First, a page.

Azolla filiculoides | Water Fern | Raithneach uisce
Third Schedule listed species under Regulations 49 & 50 in the European Communities (Birds and Natural Habitats) Regulations 2011. (Note: Regulation 50 not yet enacted). Listed as a schedule 9 species under Articles 15 & 15A of the Wildlife Order (Northern Ireland) 1985 (Article 15A not yet enacted).
First reported in the wild
Invasive species - risk of Medium Impact
Introduction pathways - 1
Escape from Confinement
Introduction pathways subclass - 1
Introduction pathways - 2
Escape from Confinement
NAPRA Ireland risk assessed
Small water fern, green free floating on the surface in dense mats, with short slender floating stems(Booy et al., 2015). May become bright red when exposed to stresses, leaves composed of densely overlapping scales, 1-1.5mm arranged on opposite sides of the stem, dark brown and hair like roots (Booy et al., 2015).
Lowers the dissolved oxygen concentrations in water bodies where it is present, as well as lowering macroinvertebrate abundance and diversity in streams in Zimbabwe (Gratwicke & Marshall, 2001). Decreases the growth of submerged macrophytes in lab experiments, affecting a native species Potamogeton crispus more than a fellow invader Elodea nuttalli, potentially facilitating the invasion of Elodea nuttalli (a process known as 'invasional meltdown') (Jones et al., 1996). Thought to be limited in Ireland due to winter frost (Lucey, 1998) but increasing winter temperatures are likely to be linked to an increase in Azolla abundance, as observed in Spain (Espinar et al., 2015).
Inland surface waters
Heterosporous (produces spores of two different sizes and sexes), producing acorn-shaped megasporocarps (c. 1 mm in length) and larger microsporocarps which rupture when ripe, releasing microspores embedded within massulae with an estimation that a thick mat of 8 kg m2 fresh biomass can produce 380000 microsporocarps and 85000 megasporocarps per m2 (Janes, 1998).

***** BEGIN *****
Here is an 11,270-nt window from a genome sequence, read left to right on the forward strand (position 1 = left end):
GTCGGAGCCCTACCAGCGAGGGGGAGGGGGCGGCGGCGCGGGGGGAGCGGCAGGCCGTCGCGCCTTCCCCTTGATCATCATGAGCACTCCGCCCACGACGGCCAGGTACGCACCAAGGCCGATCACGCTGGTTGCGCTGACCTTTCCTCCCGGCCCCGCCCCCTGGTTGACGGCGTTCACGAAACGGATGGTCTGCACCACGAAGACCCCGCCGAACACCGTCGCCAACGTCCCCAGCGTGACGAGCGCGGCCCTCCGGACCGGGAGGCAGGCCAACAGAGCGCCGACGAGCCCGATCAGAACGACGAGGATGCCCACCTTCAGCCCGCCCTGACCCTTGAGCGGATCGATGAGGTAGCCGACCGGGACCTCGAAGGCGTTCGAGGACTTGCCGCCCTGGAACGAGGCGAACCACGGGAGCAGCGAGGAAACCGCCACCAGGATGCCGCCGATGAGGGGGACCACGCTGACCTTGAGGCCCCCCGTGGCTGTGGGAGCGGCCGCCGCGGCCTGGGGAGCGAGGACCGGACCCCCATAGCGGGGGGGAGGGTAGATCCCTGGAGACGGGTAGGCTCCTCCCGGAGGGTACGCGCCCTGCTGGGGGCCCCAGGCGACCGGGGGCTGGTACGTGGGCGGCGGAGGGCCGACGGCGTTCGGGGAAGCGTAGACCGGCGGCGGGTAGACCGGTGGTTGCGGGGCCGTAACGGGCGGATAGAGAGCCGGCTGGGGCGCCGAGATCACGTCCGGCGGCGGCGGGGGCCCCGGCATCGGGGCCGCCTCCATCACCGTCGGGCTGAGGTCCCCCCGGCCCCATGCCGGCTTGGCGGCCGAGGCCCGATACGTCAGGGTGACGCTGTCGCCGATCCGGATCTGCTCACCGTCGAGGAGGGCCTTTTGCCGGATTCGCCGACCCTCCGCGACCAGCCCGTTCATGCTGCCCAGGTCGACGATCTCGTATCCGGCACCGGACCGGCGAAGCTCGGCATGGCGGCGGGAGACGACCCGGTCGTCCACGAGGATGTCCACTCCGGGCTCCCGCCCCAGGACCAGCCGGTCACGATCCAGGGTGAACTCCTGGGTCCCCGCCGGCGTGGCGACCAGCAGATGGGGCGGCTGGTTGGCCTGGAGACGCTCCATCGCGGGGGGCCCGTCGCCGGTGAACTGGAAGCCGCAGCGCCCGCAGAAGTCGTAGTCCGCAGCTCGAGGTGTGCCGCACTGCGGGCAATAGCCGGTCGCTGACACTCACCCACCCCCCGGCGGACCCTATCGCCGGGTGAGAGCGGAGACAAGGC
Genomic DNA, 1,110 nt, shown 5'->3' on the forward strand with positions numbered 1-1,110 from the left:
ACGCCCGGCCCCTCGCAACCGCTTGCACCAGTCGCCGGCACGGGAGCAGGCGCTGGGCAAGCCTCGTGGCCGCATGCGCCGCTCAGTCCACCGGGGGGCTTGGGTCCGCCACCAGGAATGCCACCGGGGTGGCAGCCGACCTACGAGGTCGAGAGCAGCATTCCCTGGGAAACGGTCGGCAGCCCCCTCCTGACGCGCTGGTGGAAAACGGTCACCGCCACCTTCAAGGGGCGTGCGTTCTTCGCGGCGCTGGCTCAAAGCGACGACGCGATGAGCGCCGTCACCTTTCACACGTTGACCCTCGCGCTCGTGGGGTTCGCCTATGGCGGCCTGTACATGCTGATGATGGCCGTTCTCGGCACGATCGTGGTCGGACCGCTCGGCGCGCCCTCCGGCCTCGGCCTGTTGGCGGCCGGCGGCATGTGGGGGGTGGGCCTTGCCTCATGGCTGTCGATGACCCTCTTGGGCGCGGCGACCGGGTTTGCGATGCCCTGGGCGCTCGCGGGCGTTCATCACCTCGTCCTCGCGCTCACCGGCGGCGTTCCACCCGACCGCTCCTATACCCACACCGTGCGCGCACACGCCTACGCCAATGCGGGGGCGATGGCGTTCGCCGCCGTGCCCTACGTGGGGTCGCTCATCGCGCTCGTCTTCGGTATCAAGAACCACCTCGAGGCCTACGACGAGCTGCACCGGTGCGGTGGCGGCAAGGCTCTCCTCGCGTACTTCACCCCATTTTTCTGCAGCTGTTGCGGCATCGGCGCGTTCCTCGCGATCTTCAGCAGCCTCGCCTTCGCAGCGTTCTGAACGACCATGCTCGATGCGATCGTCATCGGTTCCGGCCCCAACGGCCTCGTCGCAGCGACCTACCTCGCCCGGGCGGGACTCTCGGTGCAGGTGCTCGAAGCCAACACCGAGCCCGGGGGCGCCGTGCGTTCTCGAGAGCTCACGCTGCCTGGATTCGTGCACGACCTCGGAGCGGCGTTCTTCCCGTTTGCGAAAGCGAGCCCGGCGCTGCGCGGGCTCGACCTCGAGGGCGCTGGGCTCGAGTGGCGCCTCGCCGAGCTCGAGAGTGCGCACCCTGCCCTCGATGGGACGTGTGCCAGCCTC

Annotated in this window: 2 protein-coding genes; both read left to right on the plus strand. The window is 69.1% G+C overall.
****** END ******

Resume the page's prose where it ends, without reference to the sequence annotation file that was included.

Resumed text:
Pathway and vector description
Introduced as an ornamental and oxygenating plant in ponds and aquaria (Lucey, 1998).
Mechanism of impact
Slow moving, freshwater including canals, lakes and ponds.
North America, South America
Azolla pinnata, an invasive species in Asia, Australia & the Pacific Islands, not currently present in Ireland
Establish - Widespread & Locally abundant. Appears to be expanding its range. Quantities at sites in Ireland may vary year on year depending on winter temperatures (Lucey, 1998).
Native to the Americas, it has been spread to all continents, except Antarctica.
Date of first record category
Fifty year date category
Records submitted to Data Centre in 2021
The following map is interactive. If you would prefer to view it full screen then click here.
How can you help
Report any sightings to the National Biodiversity Data Centre.
The weevil Stenopelmus rufinasus, used as a biological control agent in South Africa (McConnachie et al., 2003), is present in Cos Cork & Fermanagh, and may control populations of Azolla in these areas ( Baars & Caffrey, 2008). Weevils resulted in extirpation at 81% of sites in South Africa (McConnachie et al., 2004).
Baars, J-R. and Caffrey, J.M. (2008). Invasive Species Ireland, Case Study 4, Water fern, Azolla filiculoides – Under biological control in Ireland. Report prepared for Invasive Species Ireland.
Gratwicke, B., & Marshall, B. E. (2001). The impact of Azolla filiculoides Lam. on animal biodiversity in streams in Zimbabwe. African Journal of Ecology. Vol. 39, Issue 2. pages 216-218
Espinar, J. L., Díaz-Delgado, R., Bravo-Utrera, M. A., & Vilà, M. (2015). Linking Azolla filiculoides invasion to increased winter temperatures in the Doñana marshland (SW Spain). Aquatic Invasions, 10, 17-24.
Janes, R. A., Eaton, J. W., & Hardwick, K. (1996). The effects of floating mats of Azolla filiculoides Lam. and Lemna minuta Kunth on the growth of submerged macrophytes. Hydrobiologia, 340(1-3), 23-26.
Janes, R. (1998). Growth and survival of Azolla filiculoides in Britain. II. Sexual reproduction. New Phytologist, 377-384.
Lucey, J. (1998). Azolla filiculoides Lam.(Water Fern) in fresh and brackish water in E. Cork. Irish Botanical News 8:5.
McConnachie, A. J., De Wit, M. P., Hill, M. P., & Byrne, M. J. (2003). Economic evaluation of the successful biological control of Azolla filiculoides in South Africa. Biological Control, 28(1), 25-32.
McConnachie, A. J., Hill, M. P., & Byrne, M. J. (2004). Field assessment of a frond-feeding weevil, a successful biological control agent of red waterfern, Azolla filiculoides, in southern Africa. Biological Control, 29(3), 326-331.